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Credit Education > Identity Theft > The Volatility of Thievery

The Volatility of Thievery

By Janet Lacey
Published: Monday, December 14th, 2009

The finance business holds many wonders waiting to be unraveled for those who can risk enough to get what they want and know how they will get it. The returns of investing in a small upstart business can return as millions of dollars. All that it takes is doing things right at the right time and at the right expenses. Unfortunately, there are those that choose to do the wrong side of things to get what they want at the expense of others. Identity theft is a vastly growing crime in the United States. The losses incurred both b victims and victims’ credit companies are roughly summed up into a stunning amount of $10,000,000 every year. This amount are defaulted accounts that setback the whole financial market.

It is not hard to obtain someone else’s identity. In the internet alone, business transactions that require the security number of individuals are rampant and uncontrolled. It is inevitable that identity thieves are using unsolicited websites to obtain the vital information needed to commit the crime of identity theft. The internet is unable to control and sift the online companies that are supposedly doing honest business dealings and as a result the internet is responsible for most cases of this crime.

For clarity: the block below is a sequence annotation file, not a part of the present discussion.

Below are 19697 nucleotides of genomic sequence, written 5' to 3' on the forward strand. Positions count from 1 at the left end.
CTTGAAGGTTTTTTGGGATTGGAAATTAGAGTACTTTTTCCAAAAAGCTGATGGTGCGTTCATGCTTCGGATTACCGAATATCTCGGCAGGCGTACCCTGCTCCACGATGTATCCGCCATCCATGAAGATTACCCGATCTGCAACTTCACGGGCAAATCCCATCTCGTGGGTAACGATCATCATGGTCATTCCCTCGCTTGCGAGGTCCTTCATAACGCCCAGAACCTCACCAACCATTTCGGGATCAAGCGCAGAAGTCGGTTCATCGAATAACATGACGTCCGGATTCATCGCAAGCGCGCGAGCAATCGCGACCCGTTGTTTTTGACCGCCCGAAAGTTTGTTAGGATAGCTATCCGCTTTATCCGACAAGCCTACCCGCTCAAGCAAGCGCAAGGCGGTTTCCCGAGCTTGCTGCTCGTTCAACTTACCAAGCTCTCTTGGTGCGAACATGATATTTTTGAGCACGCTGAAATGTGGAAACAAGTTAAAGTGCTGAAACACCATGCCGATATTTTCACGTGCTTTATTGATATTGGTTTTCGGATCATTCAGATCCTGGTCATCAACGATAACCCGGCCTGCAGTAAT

Identity thieves where also able to adapt to modern and old ways. They were able to manage their skills well enough that they can still use the dumpster dive or internet hacking, both in an efficient manner. The dumpster dive way of thieving identity is the reason why most people opted to buy shredders for their personal documents. Literally, identity theft can be done by just going through the garbage dumpsters of random neighborhood. An identity whether it belong to a rich individual or to a poor one would not matter much since the thief’s goal is only to use the identity for transferring the monetary burden of his needs to others.

The fast development of the information drive has also opened new possible crime spot for identity thieves. Outgoing mails and ingoing mails are used by thieves to get vital information from their prospect victims. Spam emails can also be used if the offer services that require filling up some vital information.

The worst part of identity theft is that it can make the most credit worthy person into an unworthy one by getting debts that will not be paid or buying through credit card accounts that are on the limit. To answer this part of the crime, the three major credit bureaus started offering assistance in dealing with solicitations by giving individuals the right to delete their name from listings of credit card companies. In this way the inquiries that would allow anyone to see the personal information of the individual will be limited to hard inquiries alone.

A successful thievery of an individual’s identity in general will not only result to financial losses. It will also result into an indefinite lowering of the individual’s credit score because the negative credit record made by the thief will steal be reflected in the report given by the credit bureaus.

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